How To Headspin
The headspin is another signature breakdancing powermove that links well with the windmill, flare, 1990, 2000, and airflare among others.
This move is relatively dangerous for beginner bboys, because they might not be ready to spin (when they try it for the first time).
Here is what you should be able to do, before you try spinning on your head:
- Hold a
for over a minute,
- Move your legs in different positions while in a headstand (without losing your balance), and
- Have good form while in a headstand (ask a friend or family member if your spine is straight).
Once can do these three prerequisites, you move on to spinning... but don’t try anything before you grab your favorite
, and find a smooth/level surface with open space.
Step 1: Proper Leg Movements
The first thing you’ll want to practice (before you actually start spinning) is your leg movements.
Once you’re in a headstand, you want to practice the following:
- Cross your legs (on either side), while keeping the rest your body balanced,
- Swing each leg (one after the other) in a circular motion to get them crossed on the other side,
- Always keep your upper body static (don’t spin yet), and practice going back and forth crossing and swinging your legs,
- Spread your legs as much as possible when you swing them around (it will give you better balance once start spinning).
Get really comfortable with this exercise before you try spinning... or else you won’t be stable when you whip your legs around (and you could get injured).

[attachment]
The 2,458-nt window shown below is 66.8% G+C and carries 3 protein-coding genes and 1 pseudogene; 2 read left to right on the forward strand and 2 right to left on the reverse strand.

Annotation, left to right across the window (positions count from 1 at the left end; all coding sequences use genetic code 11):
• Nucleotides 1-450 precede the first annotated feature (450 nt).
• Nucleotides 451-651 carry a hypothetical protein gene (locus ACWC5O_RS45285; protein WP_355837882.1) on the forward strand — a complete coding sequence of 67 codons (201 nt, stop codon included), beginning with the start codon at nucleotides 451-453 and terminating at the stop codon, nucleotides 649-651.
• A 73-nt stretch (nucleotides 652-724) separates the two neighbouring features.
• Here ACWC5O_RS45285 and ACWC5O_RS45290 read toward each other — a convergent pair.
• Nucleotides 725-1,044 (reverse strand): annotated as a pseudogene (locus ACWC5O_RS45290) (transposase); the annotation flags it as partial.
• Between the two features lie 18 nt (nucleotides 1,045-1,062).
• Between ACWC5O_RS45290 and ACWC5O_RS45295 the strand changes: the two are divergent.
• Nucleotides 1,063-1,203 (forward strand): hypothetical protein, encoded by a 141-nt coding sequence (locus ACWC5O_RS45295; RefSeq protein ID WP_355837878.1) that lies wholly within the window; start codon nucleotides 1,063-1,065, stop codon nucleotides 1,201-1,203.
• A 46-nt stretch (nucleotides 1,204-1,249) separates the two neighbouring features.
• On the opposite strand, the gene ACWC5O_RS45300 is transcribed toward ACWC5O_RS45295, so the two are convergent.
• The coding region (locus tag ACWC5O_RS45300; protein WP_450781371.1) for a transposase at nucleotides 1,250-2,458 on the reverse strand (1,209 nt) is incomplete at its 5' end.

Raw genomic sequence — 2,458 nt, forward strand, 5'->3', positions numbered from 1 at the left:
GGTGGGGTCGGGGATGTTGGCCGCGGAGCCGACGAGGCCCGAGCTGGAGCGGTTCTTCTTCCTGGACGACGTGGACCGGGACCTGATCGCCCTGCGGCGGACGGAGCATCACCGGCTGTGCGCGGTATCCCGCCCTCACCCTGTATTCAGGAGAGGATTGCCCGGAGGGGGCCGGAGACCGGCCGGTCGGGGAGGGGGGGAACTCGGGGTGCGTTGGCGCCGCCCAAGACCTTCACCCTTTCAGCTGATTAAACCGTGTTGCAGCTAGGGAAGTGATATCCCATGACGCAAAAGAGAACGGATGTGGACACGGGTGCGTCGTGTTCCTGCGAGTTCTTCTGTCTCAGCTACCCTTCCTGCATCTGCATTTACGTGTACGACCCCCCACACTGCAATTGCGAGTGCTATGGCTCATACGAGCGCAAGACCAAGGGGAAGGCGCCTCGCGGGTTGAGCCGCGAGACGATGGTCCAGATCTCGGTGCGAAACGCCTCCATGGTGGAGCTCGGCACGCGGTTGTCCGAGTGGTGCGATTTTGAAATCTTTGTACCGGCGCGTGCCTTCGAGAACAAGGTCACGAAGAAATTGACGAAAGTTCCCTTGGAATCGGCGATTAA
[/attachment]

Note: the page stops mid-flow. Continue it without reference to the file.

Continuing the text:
Step 2: Slow Spinning
For this next step you will need a beanie (or a bandana, or something else that spins well) and a floor that is also easy to spin on.
You can now start practicing to spin slowly and catching yourself (putting your hands down) at short intervals.
You should do that by doing the same exercise as Step 1, but this time you’ll let go (with your hands) as your legs uncross.
This should allow your body to spin on your head. If it doesn’t work, try to lock your legs once they’ve uncrossed and they’re spread wide open. Locking your legs should transfer the momentum from your legs into your upper body (and head).
At this point you shouldn’t go for a huge spin, just try a quarter turn (90 degrees at a time) and then catch yourself (always trying to keep yourself balanced).
Once you’ve caught yourself, cross your legs again and try another ¼ turn.
Step 3: Proper Progressions
Now that you can spin slowly, while whipping your legs every ¼ spin, you can now try to whip your legs only once.
I recommend that you still catch yourself (put your hands down) every ¼ spin, but try to keep the same spin going (instead of crossing and swinging your legs again).
Once you’re comfortable with that exercise, you try to put your hands down less frequently (every ½ turn, or every 360 degrees, or whatever you can pull off) and try to increase your spinning speed.
The remaining skill that’s left for you to practice is gliding longer (doing more spins without putting your hands down).
- Always concentrate on keeping your back straight and your legs spread when you spin.
- Stop practicing if you hurt yourself (and re-assess the damage the next day).
- Always warm-up before doing headspins (you don’t want to injure your neck... believe me).
- Always wear a beanie or something that reduces friction with the ground.
- Be patient and follow the progressions if you want to progress quickly and safely.
Remember to find original ways to incorporate it into your routine.
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